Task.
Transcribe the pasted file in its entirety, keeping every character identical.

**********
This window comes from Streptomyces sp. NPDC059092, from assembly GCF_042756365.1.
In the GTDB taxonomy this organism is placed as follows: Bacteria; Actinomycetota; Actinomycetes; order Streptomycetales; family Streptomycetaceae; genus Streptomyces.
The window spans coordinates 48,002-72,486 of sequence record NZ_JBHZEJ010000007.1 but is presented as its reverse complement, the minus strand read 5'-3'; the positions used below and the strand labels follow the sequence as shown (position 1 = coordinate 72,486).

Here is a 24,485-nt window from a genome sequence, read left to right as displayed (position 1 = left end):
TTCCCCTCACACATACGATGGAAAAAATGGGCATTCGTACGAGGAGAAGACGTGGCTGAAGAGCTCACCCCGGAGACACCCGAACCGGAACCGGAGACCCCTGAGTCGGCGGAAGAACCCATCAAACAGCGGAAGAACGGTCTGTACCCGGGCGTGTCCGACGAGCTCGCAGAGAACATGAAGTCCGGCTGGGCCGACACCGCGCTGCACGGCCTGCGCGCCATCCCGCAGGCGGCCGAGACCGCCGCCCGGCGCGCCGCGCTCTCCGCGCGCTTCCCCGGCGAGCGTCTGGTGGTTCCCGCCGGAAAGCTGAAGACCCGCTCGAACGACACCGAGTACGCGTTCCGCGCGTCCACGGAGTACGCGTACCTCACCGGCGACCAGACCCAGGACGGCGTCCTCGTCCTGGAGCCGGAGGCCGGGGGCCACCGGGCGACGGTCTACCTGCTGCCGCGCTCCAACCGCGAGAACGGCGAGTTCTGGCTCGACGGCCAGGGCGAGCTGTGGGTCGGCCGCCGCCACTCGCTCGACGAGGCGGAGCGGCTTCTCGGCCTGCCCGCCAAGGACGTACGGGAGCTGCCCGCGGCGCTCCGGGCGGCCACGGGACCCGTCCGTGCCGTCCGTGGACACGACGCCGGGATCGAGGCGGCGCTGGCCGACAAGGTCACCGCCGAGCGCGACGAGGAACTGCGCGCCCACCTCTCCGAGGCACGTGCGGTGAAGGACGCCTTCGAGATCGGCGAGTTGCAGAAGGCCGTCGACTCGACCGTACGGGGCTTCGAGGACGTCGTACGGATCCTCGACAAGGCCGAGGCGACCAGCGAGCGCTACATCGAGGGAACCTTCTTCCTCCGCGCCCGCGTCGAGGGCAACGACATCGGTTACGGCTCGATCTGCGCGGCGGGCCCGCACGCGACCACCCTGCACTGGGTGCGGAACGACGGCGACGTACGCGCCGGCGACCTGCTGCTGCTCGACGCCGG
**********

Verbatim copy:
This window comes from Streptomyces sp. NPDC059092, from assembly GCF_042756365.1.
In the GTDB taxonomy this organism is placed as follows: Bacteria; Actinomycetota; Actinomycetes; order Streptomycetales; family Streptomycetaceae; genus Streptomyces.
The window spans coordinates 48,002-72,486 of sequence record NZ_JBHZEJ010000007.1 but is presented as its reverse complement, the minus strand read 5'-3'; the positions used below and the strand labels follow the sequence as shown (position 1 = coordinate 72,486).

Here is a 24,485-nt window from a genome sequence, read left to right as displayed (position 1 = left end):
TTCCCCTCACACATACGATGGAAAAAATGGGCATTCGTACGAGGAGAAGACGTGGCTGAAGAGCTCACCCCGGAGACACCCGAACCGGAACCGGAGACCCCTGAGTCGGCGGAAGAACCCATCAAACAGCGGAAGAACGGTCTGTACCCGGGCGTGTCCGACGAGCTCGCAGAGAACATGAAGTCCGGCTGGGCCGACACCGCGCTGCACGGCCTGCGCGCCATCCCGCAGGCGGCCGAGACCGCCGCCCGGCGCGCCGCGCTCTCCGCGCGCTTCCCCGGCGAGCGTCTGGTGGTTCCCGCCGGAAAGCTGAAGACCCGCTCGAACGACACCGAGTACGCGTTCCGCGCGTCCACGGAGTACGCGTACCTCACCGGCGACCAGACCCAGGACGGCGTCCTCGTCCTGGAGCCGGAGGCCGGGGGCCACCGGGCGACGGTCTACCTGCTGCCGCGCTCCAACCGCGAGAACGGCGAGTTCTGGCTCGACGGCCAGGGCGAGCTGTGGGTCGGCCGCCGCCACTCGCTCGACGAGGCGGAGCGGCTTCTCGGCCTGCCCGCCAAGGACGTACGGGAGCTGCCCGCGGCGCTCCGGGCGGCCACGGGACCCGTCCGTGCCGTCCGTGGACACGACGCCGGGATCGAGGCGGCGCTGGCCGACAAGGTCACCGCCGAGCGCGACGAGGAACTGCGCGCCCACCTCTCCGAGGCACGTGCGGTGAAGGACGCCTTCGAGATCGGCGAGTTGCAGAAGGCCGTCGACTCGACCGTACGGGGCTTCGAGGACGTCGTACGGATCCTCGACAAGGCCGAGGCGACCAGCGAGCGCTACATCGAGGGAACCTTCTTCCTCCGCGCCCGCGTCGAGGGCAACGACATCGGTTACGGCTCGATCTGCGCGGCGGGCCCGCACGCGACCACCCTGCACTGGGTGCGGAACGACGGCGACGTACGCGCCGGCGACCTGCTGCTGCTCGACGCCGG